The first thing he claimed — even though he already had a wife, a 14-year-old girl, pushing legal limits in Texas, but she had her parents permission so the marriage was legal — he announced that God now wanted him to have wives, multiple wives. He pointed out some scriptural passages that he said backed this up, and he claimed that he needed multiple wives because it was his job to sire 24 children who would become elders and help rule after the kingdom of God’s reestablished, at the end times. Then he further announces that among all the women at Mount Carmel, every woman of childbearing age — and that would be, say, from 12 up — were now his wives and could have sex only with him for procreation purposes. The husbands of these women were forbidden to have sex at all anymore. And Koresh said this was a blessing to them because now they could focus their energies on studying the Bible more and becoming more worthy of the Lord. So it was sex. It was everyone else’s wives. And he even decided God wanted him to have the only unit air conditioning in Mount Carmel.
30 years after the siege, ‘Waco’ examines what led to the catastrophe
Interview was regarding:
Waco: David Koresh, The Branch Davidians and a Legacy of Rage
Ahead of Texas’ abortion ban going into effect on Sept. 1, NPR’s Michel Martin speaks with Dr. Ghazaleh Moayedi, an OB/GYN, about what it means for abortion providers and patients there.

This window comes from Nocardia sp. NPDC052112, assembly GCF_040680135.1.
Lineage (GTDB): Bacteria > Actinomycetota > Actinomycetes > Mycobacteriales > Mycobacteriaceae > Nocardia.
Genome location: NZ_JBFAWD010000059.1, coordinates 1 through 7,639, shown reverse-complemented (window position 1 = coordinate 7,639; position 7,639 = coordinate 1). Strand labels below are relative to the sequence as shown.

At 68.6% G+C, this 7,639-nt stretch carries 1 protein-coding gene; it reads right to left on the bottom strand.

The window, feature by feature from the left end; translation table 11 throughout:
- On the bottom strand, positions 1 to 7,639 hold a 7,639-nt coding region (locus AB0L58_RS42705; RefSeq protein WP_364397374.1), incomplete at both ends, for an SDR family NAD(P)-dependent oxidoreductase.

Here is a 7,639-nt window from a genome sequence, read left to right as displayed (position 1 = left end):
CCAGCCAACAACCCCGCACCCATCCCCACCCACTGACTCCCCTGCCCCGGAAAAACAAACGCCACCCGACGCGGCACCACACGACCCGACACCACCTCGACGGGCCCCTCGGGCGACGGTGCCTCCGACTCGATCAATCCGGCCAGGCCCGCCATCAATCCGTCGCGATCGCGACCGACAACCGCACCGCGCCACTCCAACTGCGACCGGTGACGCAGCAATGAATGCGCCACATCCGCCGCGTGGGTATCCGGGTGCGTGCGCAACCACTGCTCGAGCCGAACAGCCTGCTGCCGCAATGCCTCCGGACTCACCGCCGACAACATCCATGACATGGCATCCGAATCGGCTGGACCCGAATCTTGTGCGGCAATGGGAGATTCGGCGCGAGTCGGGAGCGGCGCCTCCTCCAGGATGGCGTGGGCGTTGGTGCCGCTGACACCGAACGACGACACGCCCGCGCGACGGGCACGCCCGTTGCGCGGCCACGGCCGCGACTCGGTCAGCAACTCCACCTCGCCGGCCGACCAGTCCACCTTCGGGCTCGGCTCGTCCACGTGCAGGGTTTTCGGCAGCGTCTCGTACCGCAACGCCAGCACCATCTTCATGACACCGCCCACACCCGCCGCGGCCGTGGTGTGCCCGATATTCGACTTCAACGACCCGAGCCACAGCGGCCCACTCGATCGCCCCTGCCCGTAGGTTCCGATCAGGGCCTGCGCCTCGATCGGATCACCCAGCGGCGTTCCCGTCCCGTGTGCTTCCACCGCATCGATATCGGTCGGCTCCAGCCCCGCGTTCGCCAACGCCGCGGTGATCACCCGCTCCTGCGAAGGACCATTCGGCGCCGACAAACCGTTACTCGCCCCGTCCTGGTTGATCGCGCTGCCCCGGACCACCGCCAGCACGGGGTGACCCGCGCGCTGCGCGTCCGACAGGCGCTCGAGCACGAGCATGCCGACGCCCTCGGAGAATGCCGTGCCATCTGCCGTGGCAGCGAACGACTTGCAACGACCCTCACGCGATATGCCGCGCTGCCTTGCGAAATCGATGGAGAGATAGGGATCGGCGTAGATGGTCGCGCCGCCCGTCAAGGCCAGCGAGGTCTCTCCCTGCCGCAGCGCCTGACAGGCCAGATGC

MARTIN: Could you talk more about – without compromising their privacy, of course – like, what are some of the other things that patients have been saying to you as this deadline approaches? Is there heightened fear?
MOAYEDI: Yes. People are very afraid. People understand, right? They understand that the abortion that they’re having this week, last week, the week before, is something that they wouldn’t be able to have next week. They’ve been asking about it and asking, you know, if I were here in September, would I be able to get this?
And, you know, this is a story I’ve told often, but a few years ago, when our state legislator was debating a different bill – it was a bill that would give the death penalty to people that got an abortion and to providers who provided abortion, right? – something so extreme. And it didn’t make it very far. But I had a patient that week that came in and told me, doc, I know that I’m going to get the death penalty for this, but I need this abortion. That is very real.